We're all fretting about declining circulations; blaming the Internet, the weather (that old circulation excuse), and well, anything else we can think of. But here's a thought: Maybe we've simply ceased to exist in the mind of our customers - our readers and advertisers.
Take Coke. A universal brand. It's everywhere. In every food retailer, restaurant, fast food stall. So why in the last year did it spend $2.8 billion on advertising, and $5.43 billion on "selling?" Because Coke execs know that to remain at the head of the market, they need to be top of mind among their consumers. In fact, the company spent 26 percent of its revenues on these two activities. I won't mention Coke's ability to launch new drinks and products: Our inability to diversify is the subject of a different rant.
Then there's Unilever. The conglomerate spent 24 percent of its revenues on sales and distribution.
By comparison, in the USA at least, newspapers spent less than 1 percent on sales and advertising, and around 10 percent on sales and distribution.
No longer enough
The comparisons between newspaper publishing and drink and laundry soap distribution might be hard to make, but the conclusions are crushing. Newspapers are failing because we are not investing in marketing.
We have long assumed that "being there" is enough. It's not. In a world where an explosion of media channels and choices are battling for the attention of an increasingly time-pressured audience, brand awareness and promotion is more vital than ever before.
I can hear all the accountants and greedy shareholders clucking, "Why should we be wasting money in immeasurable branding campaigns, on the basis of a mad Scotsman's analysis of different industries?" The answer is threefold:
First, if we don't return to confidently promoting our great newspaper brands they will be smothered by the alternatives.
Second, the comparison between newspapers and consumer goods companies is indeed relevant. Let's face it: Few goods have a shorter shelf life or face a more variable loyalty spectrum than newspapers.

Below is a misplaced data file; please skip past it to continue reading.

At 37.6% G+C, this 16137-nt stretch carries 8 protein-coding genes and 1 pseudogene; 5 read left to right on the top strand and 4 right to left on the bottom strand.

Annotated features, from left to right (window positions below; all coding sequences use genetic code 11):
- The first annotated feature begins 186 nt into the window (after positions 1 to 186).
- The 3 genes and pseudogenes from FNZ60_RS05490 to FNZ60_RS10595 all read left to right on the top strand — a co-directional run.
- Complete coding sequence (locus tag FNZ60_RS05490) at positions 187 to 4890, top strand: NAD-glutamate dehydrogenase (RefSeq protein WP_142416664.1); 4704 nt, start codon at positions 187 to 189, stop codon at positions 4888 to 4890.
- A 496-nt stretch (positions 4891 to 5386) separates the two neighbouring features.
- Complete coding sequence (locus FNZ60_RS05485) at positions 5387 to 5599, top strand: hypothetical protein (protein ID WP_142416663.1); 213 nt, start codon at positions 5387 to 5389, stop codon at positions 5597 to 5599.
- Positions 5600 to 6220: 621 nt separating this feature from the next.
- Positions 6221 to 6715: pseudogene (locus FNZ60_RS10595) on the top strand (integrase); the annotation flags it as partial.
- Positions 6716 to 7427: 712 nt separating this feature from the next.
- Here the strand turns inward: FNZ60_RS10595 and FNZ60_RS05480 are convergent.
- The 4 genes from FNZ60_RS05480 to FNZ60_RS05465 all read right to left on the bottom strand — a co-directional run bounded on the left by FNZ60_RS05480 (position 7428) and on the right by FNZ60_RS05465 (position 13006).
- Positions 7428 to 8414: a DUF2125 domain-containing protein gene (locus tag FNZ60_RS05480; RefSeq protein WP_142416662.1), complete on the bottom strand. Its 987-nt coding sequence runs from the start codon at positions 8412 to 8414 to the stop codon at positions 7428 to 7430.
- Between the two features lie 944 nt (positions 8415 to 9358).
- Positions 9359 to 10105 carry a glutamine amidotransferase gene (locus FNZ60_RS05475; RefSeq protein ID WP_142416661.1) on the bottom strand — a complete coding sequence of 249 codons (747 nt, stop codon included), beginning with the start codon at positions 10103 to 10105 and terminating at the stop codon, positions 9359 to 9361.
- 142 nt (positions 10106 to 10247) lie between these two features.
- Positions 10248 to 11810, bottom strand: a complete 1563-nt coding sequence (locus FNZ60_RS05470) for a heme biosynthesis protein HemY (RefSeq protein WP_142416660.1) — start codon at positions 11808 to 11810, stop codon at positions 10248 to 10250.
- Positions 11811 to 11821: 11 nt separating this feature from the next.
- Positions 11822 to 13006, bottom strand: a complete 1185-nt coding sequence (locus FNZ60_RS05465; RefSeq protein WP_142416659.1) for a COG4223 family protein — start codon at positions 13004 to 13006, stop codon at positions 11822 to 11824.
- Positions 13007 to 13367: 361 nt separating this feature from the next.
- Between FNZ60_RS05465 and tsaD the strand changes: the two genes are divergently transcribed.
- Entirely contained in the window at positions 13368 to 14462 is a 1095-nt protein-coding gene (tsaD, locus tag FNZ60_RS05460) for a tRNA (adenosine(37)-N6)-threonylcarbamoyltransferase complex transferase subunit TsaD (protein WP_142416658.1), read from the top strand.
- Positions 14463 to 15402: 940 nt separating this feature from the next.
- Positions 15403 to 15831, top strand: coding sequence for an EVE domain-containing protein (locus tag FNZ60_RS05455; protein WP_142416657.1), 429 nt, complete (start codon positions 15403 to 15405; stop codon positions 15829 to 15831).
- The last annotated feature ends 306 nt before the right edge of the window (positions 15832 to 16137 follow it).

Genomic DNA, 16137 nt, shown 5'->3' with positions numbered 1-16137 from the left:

Finally, at least half the solution lies within the newspaper company, at little or no cost.
The world is smothered with branding - personally, I think there will be growing consumer backlash against branding, particularly in our increasingly eco-friendly, freeware society.
That said, newspapers need to exploit their already recognizable local brands. This doesn't mean publishers have to buy ads on the local television station, but what it does require is a strong street presence.
The issues of shelf life, loyalty and frequency are vital. Newspapers can no longer assume the breaking news monopoly. Their biggest challenge is not retaining readers - or even online visitors - but engaging their regular interest. Case in point: Coke invests heavily on branding, because it knows that's how it builds customer loyalty.
Alas, newspaper readers are notoriously fickle, and generally the wealthier they are - and the more valuable they are to advertisers - the less loyal and frequent they are. In every ad break on TV, the channels promote what is coming up later that evening or later that week. Yet in newspapers we do little promotion of upcoming content. A rule should be that every double-page spread contains at least one "look-ahead" panel promoting forthcoming content. This is as important for single-copy markets as it is for subscription markets.
Cementing the link
In particular, the shift to the online world is demonstrating some critical behavioral issues that newspapers must address.
First, there is insufficient linkage between print and digital engagement. Why is it that I can e-mail a Nobel laureate who writes for The New York Times, but I cannot e-mail my local sports reporter? Is he too important? Or does the newspaper not have the simple ability to include that writer's e-mail address at the end of a story and manage the contact?
As I've said before, online newspaper usage is at best very thin. People visit rarely, for too short a time, with few page views. But do I see mechanics that encourage me to come back, to look for other content that might interest me? In 90 percent of cases, the answer is no.
Newspaper companies, and newsrooms in particular, spend little time or creative energy on the issue of encouraging loyalty and retention. This needs to be built into every newspaper employees' DNA: Frequency. Loyalty. Retention.
Unilever and Coke are obsessed with customer retention. That explains why they spend so much of their turnover and time on loyalty and frequency.
The methodology is easy to define and implement. The return on investment is simple to measure. The consequence of failing to do so is easy to predict.
So let's communicate.
Jim Chisholm is a France-based independent media consultant. He can be reached at email@example.com.